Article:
The preliminary section, "Music from Neverland", efficiently explains the contexts for this Aquarian Age. Young charts the contributions of Cecil Sharp and Francis Child as song and ballad and dance collectors. Gustav Holst and Ralph Vaughan Williams enriched classical forms with folk melodies drawn from the last remnants of the oral tradition, its untutored composers from the peasantry.
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Sometimes a reader really connects with a book. I bought an early edition of ELECTRIC EDEN off of Amazon UK after reading a review of it in the Financial Times. Over the past few years I had been listening to a lot of the artists this book talks about - Incredible String Band, Annie Briggs, John Martyn, etc. I liked the music, but only had a vague idea how the genre had developed. This book puts it all together in clear and magnificent detail. There is a lot of background on the roots of English folk songs, and on the early recording artists who introducted them to a new audience. The book follows it up with the great British folk explosion of the late 1960s. Rob Young goes into a lot of detail on the battles between the purists and the reinterpreters, how the artists ended up influencing each other, and how they influenced the broader music world in their wake. The scene in the 1960s and 70s was very fluid. Many of these musicians lived together and played together in frequently changing combinations. The book's depth is amazing, and the writing is completely engaging. I learned about so many musicians and bands I had ever heard of before. For any one interested in the British folk scene and its influences, this book is indispensible.
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I have been interested in this music my whole life and my IPod is full of 1970s era British folk and folk rock. This book tells the whole story. Starting with William Morris, Ralph Vaughan Williams and Cecil Sharp, it traces the folk revival leading up to Fairport Convention's Liege and Leif, which the author considers the "high water mark" of English folk rock. From there the book spreads out to include the well-known and obscure British Folk Rock bands like Mr. Fox and such.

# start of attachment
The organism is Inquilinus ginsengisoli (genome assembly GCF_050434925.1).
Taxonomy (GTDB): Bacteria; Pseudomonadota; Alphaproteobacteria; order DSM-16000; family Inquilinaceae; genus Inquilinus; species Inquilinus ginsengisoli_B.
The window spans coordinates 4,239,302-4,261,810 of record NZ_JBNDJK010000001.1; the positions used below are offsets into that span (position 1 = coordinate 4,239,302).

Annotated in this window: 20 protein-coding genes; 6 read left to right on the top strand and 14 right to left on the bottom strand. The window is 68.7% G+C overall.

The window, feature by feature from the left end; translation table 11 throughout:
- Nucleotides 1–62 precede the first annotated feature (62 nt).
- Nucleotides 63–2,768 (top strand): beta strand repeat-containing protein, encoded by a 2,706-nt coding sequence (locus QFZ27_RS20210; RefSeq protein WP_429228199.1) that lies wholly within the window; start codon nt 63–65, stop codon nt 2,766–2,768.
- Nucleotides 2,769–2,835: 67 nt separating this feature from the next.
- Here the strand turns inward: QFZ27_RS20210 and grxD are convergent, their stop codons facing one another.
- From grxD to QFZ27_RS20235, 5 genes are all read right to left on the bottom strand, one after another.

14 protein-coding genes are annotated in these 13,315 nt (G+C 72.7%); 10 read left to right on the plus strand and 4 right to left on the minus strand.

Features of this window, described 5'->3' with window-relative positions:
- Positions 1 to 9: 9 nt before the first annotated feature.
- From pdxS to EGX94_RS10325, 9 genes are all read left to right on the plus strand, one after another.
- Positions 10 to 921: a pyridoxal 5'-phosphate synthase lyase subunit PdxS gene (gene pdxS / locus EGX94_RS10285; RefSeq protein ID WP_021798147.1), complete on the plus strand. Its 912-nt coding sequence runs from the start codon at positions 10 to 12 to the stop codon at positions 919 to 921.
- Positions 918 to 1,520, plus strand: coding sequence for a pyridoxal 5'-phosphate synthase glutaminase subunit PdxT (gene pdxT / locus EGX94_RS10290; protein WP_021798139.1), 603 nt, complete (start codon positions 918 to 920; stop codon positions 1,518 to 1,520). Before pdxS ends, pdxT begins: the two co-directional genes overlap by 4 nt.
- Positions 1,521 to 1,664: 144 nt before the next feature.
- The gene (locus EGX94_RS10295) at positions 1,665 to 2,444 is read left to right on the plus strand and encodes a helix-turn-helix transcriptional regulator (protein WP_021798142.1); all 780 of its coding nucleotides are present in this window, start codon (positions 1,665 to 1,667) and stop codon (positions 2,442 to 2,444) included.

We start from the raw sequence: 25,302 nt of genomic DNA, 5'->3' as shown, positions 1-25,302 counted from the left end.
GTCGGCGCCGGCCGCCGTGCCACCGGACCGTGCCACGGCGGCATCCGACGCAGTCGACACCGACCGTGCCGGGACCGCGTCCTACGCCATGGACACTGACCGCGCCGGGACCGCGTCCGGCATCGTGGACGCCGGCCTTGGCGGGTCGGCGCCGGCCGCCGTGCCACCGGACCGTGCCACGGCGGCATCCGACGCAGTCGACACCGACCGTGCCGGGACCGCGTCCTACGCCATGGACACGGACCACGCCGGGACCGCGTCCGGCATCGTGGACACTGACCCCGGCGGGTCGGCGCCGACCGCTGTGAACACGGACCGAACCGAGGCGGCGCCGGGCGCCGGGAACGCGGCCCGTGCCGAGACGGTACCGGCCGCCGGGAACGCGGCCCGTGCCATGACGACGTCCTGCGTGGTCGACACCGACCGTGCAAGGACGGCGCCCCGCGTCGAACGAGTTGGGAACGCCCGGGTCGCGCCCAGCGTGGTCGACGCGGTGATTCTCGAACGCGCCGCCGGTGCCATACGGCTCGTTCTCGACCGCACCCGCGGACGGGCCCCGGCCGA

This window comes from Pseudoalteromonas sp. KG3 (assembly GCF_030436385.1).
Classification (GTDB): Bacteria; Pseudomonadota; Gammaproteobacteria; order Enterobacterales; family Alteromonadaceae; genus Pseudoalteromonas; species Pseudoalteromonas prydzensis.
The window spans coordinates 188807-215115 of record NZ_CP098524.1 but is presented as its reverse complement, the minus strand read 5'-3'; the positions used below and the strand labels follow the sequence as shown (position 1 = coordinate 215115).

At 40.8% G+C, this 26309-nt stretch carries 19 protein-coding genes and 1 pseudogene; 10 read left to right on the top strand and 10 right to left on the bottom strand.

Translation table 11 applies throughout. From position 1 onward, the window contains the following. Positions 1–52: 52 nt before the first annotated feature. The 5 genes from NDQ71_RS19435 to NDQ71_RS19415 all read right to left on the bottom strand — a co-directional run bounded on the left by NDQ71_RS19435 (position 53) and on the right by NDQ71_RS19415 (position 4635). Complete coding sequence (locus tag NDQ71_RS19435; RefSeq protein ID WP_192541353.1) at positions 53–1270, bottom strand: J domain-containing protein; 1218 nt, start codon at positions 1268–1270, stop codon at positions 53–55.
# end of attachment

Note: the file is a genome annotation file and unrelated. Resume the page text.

The final part of the book is less sucessful and deals with the decline of British Folk after 1975 and includes a lot of modern stuff that was not that interesting to me. But the first 500 pages is more than worth the money. Just be warned that once you start reading this you will be hooked and not be able to put it down until you get to the end. Very well researched and very well written with lots of little insider turns of phrase and anecdotes. Highly recommended!
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After a teaser of an opening chapter that chronicles the story of Vashti Bunyan, Rob Young traces a thread of sensibility beginning with William Morris' utopian fantasy "News From Nowhere" (he doesn't mention that "News From Nowhere, like all utopian fantasies, is deadly dull); through British composers like Vaughan Williams, Holst, Britten etc. who incorporated British folk music into their work; through the song-collecting of Cecil Sharp; through the political activism of Ewan MacColl and Peggy Seeger; through pioneers of eclectic, multicultural sounds like Davy Graham and Bert Jansch and the groundbreaking DADGAD guitar tuning; to the heyday of Fairport Convention, Pentangle, The Incredible String Band, Steeleye Span etc. Exactly how that thread of sensibility is defined I'd be hard pressed to say, but Young comes close with "folk is a sonic 'shabby chic' that contains elements of the uncanny and eerie, as well as an antique veneer, a whiff of Britain's pagan ancestry."

Unfortunately, though Young is an engaging writer with valuable insights, he is not a reliable historian. He writes, for example, that

'[Donovan] released the double album "A Gift From a Flower to a Garden" in 1967... its sleeve included a picture of Donovan in Rishikesh, India, where he had just been staying with the Beatles and other celebrity truth-seekers on a high-profile creative retreat under the tutelage of the Maharishi Mahesh Yogi. He flew back high as a magic carpet with a pipe-load of Eastern mysticism and a newly piqued interest in Celtic medievalism and Victoriana, manifested in songs such as "Guinevere," "Legend of a Child Girl Linda[sic]," and "Season of the Witch.